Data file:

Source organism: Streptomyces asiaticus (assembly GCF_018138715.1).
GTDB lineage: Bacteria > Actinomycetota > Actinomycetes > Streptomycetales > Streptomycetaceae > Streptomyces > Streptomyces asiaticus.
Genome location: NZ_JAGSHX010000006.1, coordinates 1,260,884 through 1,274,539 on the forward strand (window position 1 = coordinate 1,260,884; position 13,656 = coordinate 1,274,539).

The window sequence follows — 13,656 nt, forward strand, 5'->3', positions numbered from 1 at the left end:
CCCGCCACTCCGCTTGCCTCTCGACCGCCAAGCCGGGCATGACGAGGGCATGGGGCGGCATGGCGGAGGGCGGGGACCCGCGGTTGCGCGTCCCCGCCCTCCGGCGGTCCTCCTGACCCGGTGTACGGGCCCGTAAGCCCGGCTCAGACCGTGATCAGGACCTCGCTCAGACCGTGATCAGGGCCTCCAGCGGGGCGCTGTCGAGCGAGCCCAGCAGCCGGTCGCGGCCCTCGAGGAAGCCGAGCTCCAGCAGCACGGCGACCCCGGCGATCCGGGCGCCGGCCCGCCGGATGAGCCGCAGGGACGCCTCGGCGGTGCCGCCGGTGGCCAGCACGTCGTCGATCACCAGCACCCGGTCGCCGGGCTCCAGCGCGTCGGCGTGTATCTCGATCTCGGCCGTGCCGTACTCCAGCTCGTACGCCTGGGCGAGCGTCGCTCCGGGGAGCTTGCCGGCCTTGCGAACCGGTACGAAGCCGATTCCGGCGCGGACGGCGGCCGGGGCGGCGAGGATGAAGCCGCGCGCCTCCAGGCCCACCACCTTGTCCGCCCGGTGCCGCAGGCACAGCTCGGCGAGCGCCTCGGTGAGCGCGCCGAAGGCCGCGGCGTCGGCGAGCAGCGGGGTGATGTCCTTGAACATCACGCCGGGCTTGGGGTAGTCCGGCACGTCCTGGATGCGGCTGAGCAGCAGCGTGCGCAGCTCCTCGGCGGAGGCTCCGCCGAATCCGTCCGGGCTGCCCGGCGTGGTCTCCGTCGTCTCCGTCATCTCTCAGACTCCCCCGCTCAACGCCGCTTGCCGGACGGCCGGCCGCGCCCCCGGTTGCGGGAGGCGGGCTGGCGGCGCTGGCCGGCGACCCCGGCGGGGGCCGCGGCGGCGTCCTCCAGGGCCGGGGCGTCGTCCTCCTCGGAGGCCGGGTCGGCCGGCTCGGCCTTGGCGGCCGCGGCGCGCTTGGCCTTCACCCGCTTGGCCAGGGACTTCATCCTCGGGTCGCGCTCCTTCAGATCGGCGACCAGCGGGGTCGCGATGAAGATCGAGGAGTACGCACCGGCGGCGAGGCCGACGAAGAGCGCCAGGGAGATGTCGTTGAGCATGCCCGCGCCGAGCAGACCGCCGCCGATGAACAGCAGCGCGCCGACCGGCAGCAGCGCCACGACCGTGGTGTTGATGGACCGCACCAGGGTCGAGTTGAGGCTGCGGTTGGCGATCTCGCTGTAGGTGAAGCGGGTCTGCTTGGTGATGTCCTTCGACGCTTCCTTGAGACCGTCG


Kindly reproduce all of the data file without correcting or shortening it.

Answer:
Source organism: Streptomyces asiaticus (assembly GCF_018138715.1).
GTDB lineage: Bacteria > Actinomycetota > Actinomycetes > Streptomycetales > Streptomycetaceae > Streptomyces > Streptomyces asiaticus.
Genome location: NZ_JAGSHX010000006.1, coordinates 1,260,884 through 1,274,539 on the forward strand (window position 1 = coordinate 1,260,884; position 13,656 = coordinate 1,274,539).

The window sequence follows — 13,656 nt, forward strand, 5'->3', positions numbered from 1 at the left end:
CCCGCCACTCCGCTTGCCTCTCGACCGCCAAGCCGGGCATGACGAGGGCATGGGGCGGCATGGCGGAGGGCGGGGACCCGCGGTTGCGCGTCCCCGCCCTCCGGCGGTCCTCCTGACCCGGTGTACGGGCCCGTAAGCCCGGCTCAGACCGTGATCAGGACCTCGCTCAGACCGTGATCAGGGCCTCCAGCGGGGCGCTGTCGAGCGAGCCCAGCAGCCGGTCGCGGCCCTCGAGGAAGCCGAGCTCCAGCAGCACGGCGACCCCGGCGATCCGGGCGCCGGCCCGCCGGATGAGCCGCAGGGACGCCTCGGCGGTGCCGCCGGTGGCCAGCACGTCGTCGATCACCAGCACCCGGTCGCCGGGCTCCAGCGCGTCGGCGTGTATCTCGATCTCGGCCGTGCCGTACTCCAGCTCGTACGCCTGGGCGAGCGTCGCTCCGGGGAGCTTGCCGGCCTTGCGAACCGGTACGAAGCCGATTCCGGCGCGGACGGCGGCCGGGGCGGCGAGGATGAAGCCGCGCGCCTCCAGGCCCACCACCTTGTCCGCCCGGTGCCGCAGGCACAGCTCGGCGAGCGCCTCGGTGAGCGCGCCGAAGGCCGCGGCGTCGGCGAGCAGCGGGGTGATGTCCTTGAACATCACGCCGGGCTTGGGGTAGTCCGGCACGTCCTGGATGCGGCTGAGCAGCAGCGTGCGCAGCTCCTCGGCGGAGGCTCCGCCGAATCCGTCCGGGCTGCCCGGCGTGGTCTCCGTCGTCTCCGTCATCTCTCAGACTCCCCCGCTCAACGCCGCTTGCCGGACGGCCGGCCGCGCCCCCGGTTGCGGGAGGCGGGCTGGCGGCGCTGGCCGGCGACCCCGGCGGGGGCCGCGGCGGCGTCCTCCAGGGCCGGGGCGTCGTCCTCCTCGGAGGCCGGGTCGGCCGGCTCGGCCTTGGCGGCCGCGGCGCGCTTGGCCTTCACCCGCTTGGCCAGGGACTTCATCCTCGGGTCGCGCTCCTTCAGATCGGCGACCAGCGGGGTCGCGATGAAGATCGAGGAGTACGCACCGGCGGCGAGGCCGACGAAGAGCGCCAGGGAGATGTCGTTGAGCATGCCCGCGCCGAGCAGACCGCCGCCGATGAACAGCAGCGCGCCGACCGGCAGCAGCGCCACGACCGTGGTGTTGATGGACCGCACCAGGGTCGAGTTGAGGCTGCGGTTGGCGATCTCGCTGTAGGTGAAGCGGGTCTGCTTGGTGATGTCCTTCGACGCTTCCTTGAGACCGTCG